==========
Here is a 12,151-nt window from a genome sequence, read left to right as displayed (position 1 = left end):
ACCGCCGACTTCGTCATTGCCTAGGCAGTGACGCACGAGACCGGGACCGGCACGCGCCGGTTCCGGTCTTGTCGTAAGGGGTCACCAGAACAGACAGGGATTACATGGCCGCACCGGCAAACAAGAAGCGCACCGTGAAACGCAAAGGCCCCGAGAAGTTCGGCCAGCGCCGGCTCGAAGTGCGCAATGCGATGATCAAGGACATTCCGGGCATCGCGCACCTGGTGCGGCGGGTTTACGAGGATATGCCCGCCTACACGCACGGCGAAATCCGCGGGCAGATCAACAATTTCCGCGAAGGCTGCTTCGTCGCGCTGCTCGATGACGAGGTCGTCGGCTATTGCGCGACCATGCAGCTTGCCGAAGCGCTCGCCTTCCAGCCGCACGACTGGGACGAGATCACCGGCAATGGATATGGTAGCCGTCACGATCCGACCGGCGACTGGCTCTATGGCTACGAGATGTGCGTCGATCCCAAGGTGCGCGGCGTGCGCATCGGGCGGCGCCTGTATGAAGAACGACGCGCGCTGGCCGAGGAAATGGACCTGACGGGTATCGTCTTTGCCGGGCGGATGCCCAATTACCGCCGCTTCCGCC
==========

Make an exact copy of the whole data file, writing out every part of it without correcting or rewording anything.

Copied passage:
Here is a 12,151-nt window from a genome sequence, read left to right as displayed (position 1 = left end):
ACCGCCGACTTCGTCATTGCCTAGGCAGTGACGCACGAGACCGGGACCGGCACGCGCCGGTTCCGGTCTTGTCGTAAGGGGTCACCAGAACAGACAGGGATTACATGGCCGCACCGGCAAACAAGAAGCGCACCGTGAAACGCAAAGGCCCCGAGAAGTTCGGCCAGCGCCGGCTCGAAGTGCGCAATGCGATGATCAAGGACATTCCGGGCATCGCGCACCTGGTGCGGCGGGTTTACGAGGATATGCCCGCCTACACGCACGGCGAAATCCGCGGGCAGATCAACAATTTCCGCGAAGGCTGCTTCGTCGCGCTGCTCGATGACGAGGTCGTCGGCTATTGCGCGACCATGCAGCTTGCCGAAGCGCTCGCCTTCCAGCCGCACGACTGGGACGAGATCACCGGCAATGGATATGGTAGCCGTCACGATCCGACCGGCGACTGGCTCTATGGCTACGAGATGTGCGTCGATCCCAAGGTGCGCGGCGTGCGCATCGGGCGGCGCCTGTATGAAGAACGACGCGCGCTGGCCGAGGAAATGGACCTGACGGGTATCGTCTTTGCCGGGCGGATGCCCAATTACCGCCGCTTCCGCC